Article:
Although I was initially sad to say goodbye to Santa Lucia, I was excited for the field trips to come in the next few weeks. After a weekend of rest and one more day of class, it was time to head to the páramo in Antisana which is Ecuador’s fourth largest volcano reaching up to 5,704 meters and providing fresh water for approximately 80% of Quito’s population. We drove for approximately an hour and a half in a small bus before arriving, and when we stepped out of the bus we were hit with cold blasts of wind and some light rain. It was strange to jump from a warm and sunny day in Quito to a cold and wet day in the páramo, but the view and altitude were still breathtaking. We watched condors glide through the sky, rabbits circle the area, and observed plants that have adapted to grow in rosettes and bunches to survive in the cold. We eventually embraced the chilly weather and hiked to a large fresh-water lake, and then to an overlook. Coming down from the overlook was a little bit like ice skating as we carefully slid through the mud. Our occasional squeals from sliding came to accompany the peaceful sound of the wind as we latched on to the surrounding grasses. Everyone made it back to the bus, and we enjoyed a delicious lunch and watched condors soar through the sky before heading back to Quito.

Cloudy Sky and Lake at Antisana

Our final class fieldtrip was to Tiputini Biodiversity Station in the Amazon rainforest. In order to get to the biodiversity station, we took a plane to Coca, a boat along the Rio Napo to an oil company checkpoint, a chiva (open-aired bus) along the oil companies road, and another boat on the Rio Tiputini. The journey was long, and my mind filled with the thoughts about the environmental and social costs of visiting the biodiversity station. Our trip to the Amazon not only contributed directly to greenhouse gas emissions, but also to oil drilling in the Amazon and development of roads in the region that allow for further colonization and environmental degradation. Nevertheless, every second of the trip was amazing and we watched the forest become more dense and abundant as we progressed through the river.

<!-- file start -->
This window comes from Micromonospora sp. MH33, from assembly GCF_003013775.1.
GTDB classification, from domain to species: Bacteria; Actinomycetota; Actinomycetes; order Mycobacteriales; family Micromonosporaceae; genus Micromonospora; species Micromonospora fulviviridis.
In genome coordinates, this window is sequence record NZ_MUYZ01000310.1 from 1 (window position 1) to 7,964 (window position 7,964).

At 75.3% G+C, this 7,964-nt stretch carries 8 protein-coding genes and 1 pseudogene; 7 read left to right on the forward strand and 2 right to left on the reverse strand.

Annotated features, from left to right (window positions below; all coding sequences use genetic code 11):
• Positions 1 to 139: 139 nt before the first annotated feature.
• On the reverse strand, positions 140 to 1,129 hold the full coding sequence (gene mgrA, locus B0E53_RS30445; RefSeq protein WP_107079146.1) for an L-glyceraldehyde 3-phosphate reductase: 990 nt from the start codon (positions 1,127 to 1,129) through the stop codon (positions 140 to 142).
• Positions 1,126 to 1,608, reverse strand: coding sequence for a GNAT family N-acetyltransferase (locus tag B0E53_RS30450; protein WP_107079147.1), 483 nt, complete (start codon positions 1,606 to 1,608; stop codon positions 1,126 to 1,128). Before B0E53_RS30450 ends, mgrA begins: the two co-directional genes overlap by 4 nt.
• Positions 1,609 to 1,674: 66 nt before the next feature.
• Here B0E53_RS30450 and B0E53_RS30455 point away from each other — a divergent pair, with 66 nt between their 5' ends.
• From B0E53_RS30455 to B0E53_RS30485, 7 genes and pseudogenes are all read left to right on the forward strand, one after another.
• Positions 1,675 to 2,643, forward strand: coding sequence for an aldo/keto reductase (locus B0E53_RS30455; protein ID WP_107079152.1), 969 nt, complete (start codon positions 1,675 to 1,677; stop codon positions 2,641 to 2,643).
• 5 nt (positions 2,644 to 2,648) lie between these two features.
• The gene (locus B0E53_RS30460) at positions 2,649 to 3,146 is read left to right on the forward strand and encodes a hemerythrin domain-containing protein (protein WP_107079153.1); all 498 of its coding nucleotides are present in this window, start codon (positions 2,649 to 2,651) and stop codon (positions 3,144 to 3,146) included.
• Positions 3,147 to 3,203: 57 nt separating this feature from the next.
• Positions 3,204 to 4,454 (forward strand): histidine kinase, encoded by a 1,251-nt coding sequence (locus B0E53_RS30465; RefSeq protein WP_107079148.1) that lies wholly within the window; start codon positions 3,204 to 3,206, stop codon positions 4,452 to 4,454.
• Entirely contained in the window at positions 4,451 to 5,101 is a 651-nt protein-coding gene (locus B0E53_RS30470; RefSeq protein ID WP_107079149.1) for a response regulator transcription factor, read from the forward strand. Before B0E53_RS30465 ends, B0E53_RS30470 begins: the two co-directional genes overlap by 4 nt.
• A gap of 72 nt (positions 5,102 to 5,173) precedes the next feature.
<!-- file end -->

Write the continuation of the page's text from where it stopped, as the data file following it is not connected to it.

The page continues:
Over the course of a week at Tiputini Biodiversity Station, we went on numerous short hikes with guides and researchers who worked at the station. We saw jaguar prints, howler and pigmy monkeys, toucans, macaws, caimans, countless insects, frogs, and spiders. The guides knew the rainforest inside and out, and shared information about indigenous medicines, various species, and the history of oil extraction in Ecuador. One of my favorite moments in the Amazon was jumping into the Tiputini river and effortlessly floating down the river listening to the surrounding sounds and appreciating the unbelievable beauty.

The past few weeks have been filled with so many unbelievable experiences, and the vast environments and biodiversity in Ecuador still feel more like a dream than reality. I am so grateful for the privilege of experiencing the places that inspire my passion for the environment, and am looking forward to more trips to come!

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Jennifer Bass

<p>I am a music and environmental studies: policy, culture, society student at Pacific University. In my spare time I enjoy playing violin, hiking, tap dancing, reading, and exploring this wonderful planet as much as possible! I am also passionate about sustainability, social justice, traveling, and old movies or I Love Lucy reruns.</p>

Home University:
Pacific University
Tempe, AZ
Environmental Studies